Step 1: Hire a lawyer
If you want to know how to file a legal separation in the Philippines, a lawyer will be able to help you deal with that. So, the first thing you should do is engage the services of a lawyer.
Step 2: For the lawyer: Get the petition ready and file the case in court
The next step on how to file a legal separation in the Philippines is getting the petition for the court’s filing.
Your lawyer will prepare the petition, which will be composed of the following:
- Claim of complete facts establishing your course of action
- Names and ages of your common children
- The authority overseeing your property relations, properties attached, and list of your lenders, if any;
- Unless otherwise previously settled upon, your petition may also include an application for custody or support of common children, governing of properties, and visitation rights, among others.
The petition shall be filed in court in six copies, and a copy thereof should be presented to the City or Provincial Prosecutor and to the creditors (if any) within five days from its filing in court and giving the proof of service within the same time.
Failure to meet these requirements may result in the dismissal of your petition.
It’s important that you file your petition within five years from the development of the ground in the Regional Trial Court of the city or province where you or your spouse has been dwelling for at least six months ahead of the date of the filing of your case.
Step 3: Wait for the decree to be issued
The next step on how to file a legal separation in the Philippines is for the decree to be issued.
After filing a petition, there is a six-month waiting period before the decree of legal separation can be issued. The six-month period is mandatory to give you and your spouse some time to reconcile. Once the court learns that reconciliation is impossible, then a decree shall be released.
Step 4: For the Clerk of the Court: Raffle the case and release the summons
After six months, your case will be raffled to the Family Court of the Regional Trial Court (RTC) where the petition was submitted.
The RTC will then issue the summons for your spouse. Your spouse should respond within 15 days of receiving the order.
Step 5: Attend pre-trial proceedings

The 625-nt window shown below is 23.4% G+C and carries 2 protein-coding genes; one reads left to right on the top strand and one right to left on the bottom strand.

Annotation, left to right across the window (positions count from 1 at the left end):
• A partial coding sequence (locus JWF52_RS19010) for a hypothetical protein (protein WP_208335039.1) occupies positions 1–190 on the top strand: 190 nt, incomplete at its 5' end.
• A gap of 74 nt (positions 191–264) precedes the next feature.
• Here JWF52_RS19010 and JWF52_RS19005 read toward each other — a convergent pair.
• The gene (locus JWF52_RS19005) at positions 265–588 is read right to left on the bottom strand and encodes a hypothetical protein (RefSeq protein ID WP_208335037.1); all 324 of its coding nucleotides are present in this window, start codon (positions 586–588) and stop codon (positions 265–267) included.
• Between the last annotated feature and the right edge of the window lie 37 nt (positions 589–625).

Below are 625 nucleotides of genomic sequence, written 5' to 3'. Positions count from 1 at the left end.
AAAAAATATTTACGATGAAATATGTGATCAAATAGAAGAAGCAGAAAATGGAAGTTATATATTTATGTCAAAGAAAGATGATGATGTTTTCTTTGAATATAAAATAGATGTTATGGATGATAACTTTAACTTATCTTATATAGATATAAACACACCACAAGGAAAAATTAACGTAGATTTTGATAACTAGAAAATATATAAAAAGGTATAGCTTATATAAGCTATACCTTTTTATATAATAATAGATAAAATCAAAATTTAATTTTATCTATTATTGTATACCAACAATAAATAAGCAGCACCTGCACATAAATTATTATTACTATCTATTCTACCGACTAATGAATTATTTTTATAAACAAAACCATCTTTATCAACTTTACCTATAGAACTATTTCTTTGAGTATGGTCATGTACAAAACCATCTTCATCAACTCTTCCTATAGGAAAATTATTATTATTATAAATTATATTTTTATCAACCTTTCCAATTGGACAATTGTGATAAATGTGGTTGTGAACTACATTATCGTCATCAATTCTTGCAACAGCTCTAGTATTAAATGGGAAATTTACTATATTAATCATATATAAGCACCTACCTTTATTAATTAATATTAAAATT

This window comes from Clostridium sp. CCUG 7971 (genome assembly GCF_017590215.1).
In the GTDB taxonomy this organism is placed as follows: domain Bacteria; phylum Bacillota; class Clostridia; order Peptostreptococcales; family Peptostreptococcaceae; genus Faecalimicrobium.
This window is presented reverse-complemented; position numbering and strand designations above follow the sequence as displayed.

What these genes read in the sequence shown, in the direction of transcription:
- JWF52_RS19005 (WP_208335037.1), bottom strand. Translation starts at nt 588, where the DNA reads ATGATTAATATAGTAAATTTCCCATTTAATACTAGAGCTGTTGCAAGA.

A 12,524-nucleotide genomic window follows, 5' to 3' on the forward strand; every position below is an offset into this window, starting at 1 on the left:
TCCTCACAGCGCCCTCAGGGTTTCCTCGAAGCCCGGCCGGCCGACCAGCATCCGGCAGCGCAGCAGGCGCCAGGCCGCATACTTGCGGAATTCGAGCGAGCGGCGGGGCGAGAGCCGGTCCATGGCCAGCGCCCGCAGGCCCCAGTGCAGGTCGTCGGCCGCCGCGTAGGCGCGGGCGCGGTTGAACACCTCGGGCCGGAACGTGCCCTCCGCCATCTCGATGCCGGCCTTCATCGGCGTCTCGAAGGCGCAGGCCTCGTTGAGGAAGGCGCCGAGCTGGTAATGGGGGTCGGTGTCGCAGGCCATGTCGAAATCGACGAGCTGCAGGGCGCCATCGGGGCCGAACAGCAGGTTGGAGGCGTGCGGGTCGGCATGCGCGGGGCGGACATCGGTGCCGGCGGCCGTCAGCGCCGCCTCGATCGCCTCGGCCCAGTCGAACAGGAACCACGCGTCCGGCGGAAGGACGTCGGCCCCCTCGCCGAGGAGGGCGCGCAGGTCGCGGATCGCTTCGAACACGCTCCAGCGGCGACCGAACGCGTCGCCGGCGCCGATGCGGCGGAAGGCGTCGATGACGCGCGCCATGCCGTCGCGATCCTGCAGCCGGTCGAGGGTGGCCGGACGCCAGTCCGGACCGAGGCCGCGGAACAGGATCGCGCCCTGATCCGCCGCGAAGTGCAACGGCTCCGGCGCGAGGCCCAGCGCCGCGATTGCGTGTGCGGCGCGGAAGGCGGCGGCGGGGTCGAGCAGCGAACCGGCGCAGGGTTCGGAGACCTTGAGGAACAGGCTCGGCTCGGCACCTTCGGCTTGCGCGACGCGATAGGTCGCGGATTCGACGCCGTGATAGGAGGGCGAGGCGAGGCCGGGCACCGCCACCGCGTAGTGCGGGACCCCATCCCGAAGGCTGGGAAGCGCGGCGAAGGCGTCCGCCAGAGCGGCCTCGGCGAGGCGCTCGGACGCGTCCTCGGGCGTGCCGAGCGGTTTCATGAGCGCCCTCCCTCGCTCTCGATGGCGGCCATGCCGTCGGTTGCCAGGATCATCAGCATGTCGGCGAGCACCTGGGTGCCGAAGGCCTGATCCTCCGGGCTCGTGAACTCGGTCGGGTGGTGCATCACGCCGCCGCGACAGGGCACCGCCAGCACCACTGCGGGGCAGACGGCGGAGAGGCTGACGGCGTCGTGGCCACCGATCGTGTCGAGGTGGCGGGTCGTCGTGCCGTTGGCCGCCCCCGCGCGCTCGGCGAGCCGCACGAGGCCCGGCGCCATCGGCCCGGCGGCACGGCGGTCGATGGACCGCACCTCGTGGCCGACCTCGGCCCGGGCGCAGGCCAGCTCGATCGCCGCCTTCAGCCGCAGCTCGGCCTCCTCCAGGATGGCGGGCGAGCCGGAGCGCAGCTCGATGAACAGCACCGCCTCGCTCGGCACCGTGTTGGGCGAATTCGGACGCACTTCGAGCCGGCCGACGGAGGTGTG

The next step on how to file a legal separation in the Philippines is the pre-trial proceedings.
Next, you must go to the court for pre-trial proceedings. This step is mandatory and failure to attend will cause your case’s dismissal.
In case you’re unable to attend due to valid reasons (e.g., you’re overseas), your lawyer or any authorized representative should be present and explain your valid ground before the court.
Step 6: Go through the actual trial
The next step on how to file a legal separation in the Philippines is attending the court hearing of both parties.
This stage involves presenting all proofs and witnesses that will support and prove your claim. This may include you serving as the witness, but you must still have other witnesses that know your marital relationship.
Step 7: Wait for the court’s decision
The last step on how to file a legal separation in the Philippines is the court’s final verdict.
Finally, you will just need to wait for the judgment. The entire process typically takes two to three years or more. The period before you can get the decision depends on various factors like the schedule of the court, the nature of the case, and postponements due to weather, to name a few.
So you need to have patience.
What are the Requirements to File a Legal Separation in the Philippines?
Some conditions that must be met before submitting a petition for legal separation are listed below:
- NSO copies of the parties’ marriage certificates and the kids’ birth certificates (obtained within 6 months from the filing of the petition).
- A barangay certificate and a community tax certificate attesting to a residence in the province or city where the petition will be submitted for the last 6 months.
- If there is a pre-nuptial agreement, a copy of it.
- A copy of any custody, support, or other agreement, if there is one.
- Inventory of the spouses’ and ACP or CP’s or other parties’ property (Please see questionnaire or other document request list of the counsel).
- Witnesses list (Please see questionnaire to be provided by the counsel).
- Additional documentation or physical proof.
Before the requirements, you must understand and ask your lawyer for the details of how to file a legal separation in the Philippines.
How Much Does it Cost to File for Legal Separation in the Philippines?
The following are the main expenses associated with a legal separation action:
Filing fees for a legal separation in the Philippines is the less expensive part of the process.
Approximately less than PHP P10,000 if there are no properties involved. The price will increase if there are properties involved.